3 NFL Draft prospects Ravens could select to make Lamar Jackson's life easier

The Ravens need to maximize Jackson's skills

AFC Championship - Kansas City Chiefs v Baltimore Ravens
AFC Championship - Kansas City Chiefs v Baltimore Ravens / Kara Durrette/GettyImages
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The Baltimore Ravens have an obligation to invest as much in their team as humanly possible in the next few years, as Lamar Jackson is in the middle of his prime and ready to take Baltimore as far as possible. While they flamed out in the postseason, Baltimore is once again ready to contend for a title.

The Ravens managed to sign Derrick Henry in free agency, but Eric DeCosta and John Harbaugh need to make a few more additions around him. The wide receiver room could use one more big name in the mix, and the offensive line lose three of their five starters from 2023's exceptional unit.

Baltimore has a perfect chance to add some more talent to the mix in the 2024 NFL Draft. If DeCosta ends up once again flexing his scouting muscles and landing a star, they could bring in a long-term contributor. Jackson might want them to take another lineman or get him another field stretcher.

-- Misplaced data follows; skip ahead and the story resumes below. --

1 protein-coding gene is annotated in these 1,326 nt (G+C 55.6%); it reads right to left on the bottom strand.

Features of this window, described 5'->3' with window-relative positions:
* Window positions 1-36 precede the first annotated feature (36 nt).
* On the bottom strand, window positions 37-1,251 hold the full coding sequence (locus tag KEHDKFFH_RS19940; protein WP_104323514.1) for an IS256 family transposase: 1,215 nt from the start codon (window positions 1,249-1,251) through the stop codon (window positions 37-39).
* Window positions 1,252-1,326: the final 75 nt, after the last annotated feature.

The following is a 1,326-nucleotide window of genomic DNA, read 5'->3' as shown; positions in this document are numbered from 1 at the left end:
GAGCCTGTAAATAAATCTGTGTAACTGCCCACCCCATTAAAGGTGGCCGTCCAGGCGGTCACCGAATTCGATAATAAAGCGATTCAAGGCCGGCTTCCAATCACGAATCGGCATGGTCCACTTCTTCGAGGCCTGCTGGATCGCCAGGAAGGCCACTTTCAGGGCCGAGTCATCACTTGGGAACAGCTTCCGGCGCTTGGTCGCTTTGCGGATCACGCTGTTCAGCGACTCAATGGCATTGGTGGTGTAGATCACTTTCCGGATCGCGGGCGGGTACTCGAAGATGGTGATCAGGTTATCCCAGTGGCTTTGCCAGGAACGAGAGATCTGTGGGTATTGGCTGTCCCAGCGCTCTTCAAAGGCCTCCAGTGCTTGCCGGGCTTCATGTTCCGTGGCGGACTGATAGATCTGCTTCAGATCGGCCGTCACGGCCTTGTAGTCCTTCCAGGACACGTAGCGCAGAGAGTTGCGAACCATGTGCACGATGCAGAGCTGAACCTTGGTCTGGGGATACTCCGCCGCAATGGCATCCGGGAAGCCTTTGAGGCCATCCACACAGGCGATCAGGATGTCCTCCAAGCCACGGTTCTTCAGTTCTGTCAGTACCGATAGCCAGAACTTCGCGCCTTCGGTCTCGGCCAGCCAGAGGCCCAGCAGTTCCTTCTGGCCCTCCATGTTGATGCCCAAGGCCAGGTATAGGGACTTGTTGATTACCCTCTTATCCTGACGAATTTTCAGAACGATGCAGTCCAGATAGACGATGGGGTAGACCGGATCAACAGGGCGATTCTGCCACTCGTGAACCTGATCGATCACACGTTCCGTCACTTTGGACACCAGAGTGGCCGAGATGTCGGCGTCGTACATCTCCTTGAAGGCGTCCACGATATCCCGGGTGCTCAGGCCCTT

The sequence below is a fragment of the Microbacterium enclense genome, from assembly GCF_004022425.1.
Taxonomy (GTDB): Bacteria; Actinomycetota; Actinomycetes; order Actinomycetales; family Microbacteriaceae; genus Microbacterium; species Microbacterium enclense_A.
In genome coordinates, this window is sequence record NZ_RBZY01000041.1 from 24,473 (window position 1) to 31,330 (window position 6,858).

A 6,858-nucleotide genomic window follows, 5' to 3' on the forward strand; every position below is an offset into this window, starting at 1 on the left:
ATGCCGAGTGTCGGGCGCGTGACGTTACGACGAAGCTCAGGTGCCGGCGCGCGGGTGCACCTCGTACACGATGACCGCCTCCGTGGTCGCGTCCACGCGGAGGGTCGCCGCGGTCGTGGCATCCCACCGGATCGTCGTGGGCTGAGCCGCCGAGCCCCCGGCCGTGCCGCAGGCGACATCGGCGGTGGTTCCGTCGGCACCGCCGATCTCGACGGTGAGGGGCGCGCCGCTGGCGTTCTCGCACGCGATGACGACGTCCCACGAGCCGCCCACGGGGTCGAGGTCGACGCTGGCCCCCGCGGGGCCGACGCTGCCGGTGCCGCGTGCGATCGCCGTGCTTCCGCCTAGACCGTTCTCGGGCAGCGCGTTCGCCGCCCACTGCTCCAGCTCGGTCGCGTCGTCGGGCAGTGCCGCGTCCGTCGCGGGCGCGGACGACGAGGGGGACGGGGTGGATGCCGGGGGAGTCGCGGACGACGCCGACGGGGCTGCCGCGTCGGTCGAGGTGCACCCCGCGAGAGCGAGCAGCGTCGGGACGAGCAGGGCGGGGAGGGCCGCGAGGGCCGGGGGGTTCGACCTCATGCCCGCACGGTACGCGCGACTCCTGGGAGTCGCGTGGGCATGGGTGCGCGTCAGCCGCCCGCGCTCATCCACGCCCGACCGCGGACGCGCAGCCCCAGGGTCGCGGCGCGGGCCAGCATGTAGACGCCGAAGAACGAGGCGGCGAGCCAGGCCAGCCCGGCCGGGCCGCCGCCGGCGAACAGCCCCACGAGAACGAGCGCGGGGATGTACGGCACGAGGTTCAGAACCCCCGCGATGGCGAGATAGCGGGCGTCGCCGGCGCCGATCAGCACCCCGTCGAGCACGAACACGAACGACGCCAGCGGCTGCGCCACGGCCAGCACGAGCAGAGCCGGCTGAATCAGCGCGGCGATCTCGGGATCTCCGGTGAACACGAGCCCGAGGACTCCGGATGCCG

While these three prospects might not necessarily be the best player available when Baltimore makes their pick at No. 30 overall, no one can deny the fact this entire trio would be able to step right in and either keep Jackson upright in the pocket or get open down the field for him.

3 2024 NFL Draft prospects who would make like easier for Ravens QB Lamar Jackson

3. Keon Coleman, WR, Florida State

If the Ravens trade out of the first round and pick up an early second-round pick, they could try to draft a player that has a complementary skillset to what speed demon Zay Flowers brings to the table. Coleman isn't going to win any 100-yard sprints, but he looks like a classic X-receiver.

Coleman recorded 50 catches for 698 yards and 11 touchdowns last season. He is one of the best in this class at making contested catches, as his giant frame and verticality make him a prototypical red zone threat. As a runner, Coleman shows more wiggle and horizontal speed than his iffy 40-yard dash time would suggest.

The Baltimore Ravens could get use out of Keon Coleman.

Coleman and Flowers are perfectly opposite in their skillsets, but they could end up working in harmony together in Todd Monken's offense. Monken helped Mike Evans and Chris Godwin come into form in Tampa Bay while also working with another big guy/little guy tandem at Georgia in George Pickens and Ladd McConkey.

Picking a slower receiver over more speedy targets might be a bit risky, but Coleman has shown more skill as a runner than most receivers his size to go along with a genuinely freakish catch radius. Imagine Coleman as a much more exciting and effective version of what Demarcus Robinson tried to be in 2022.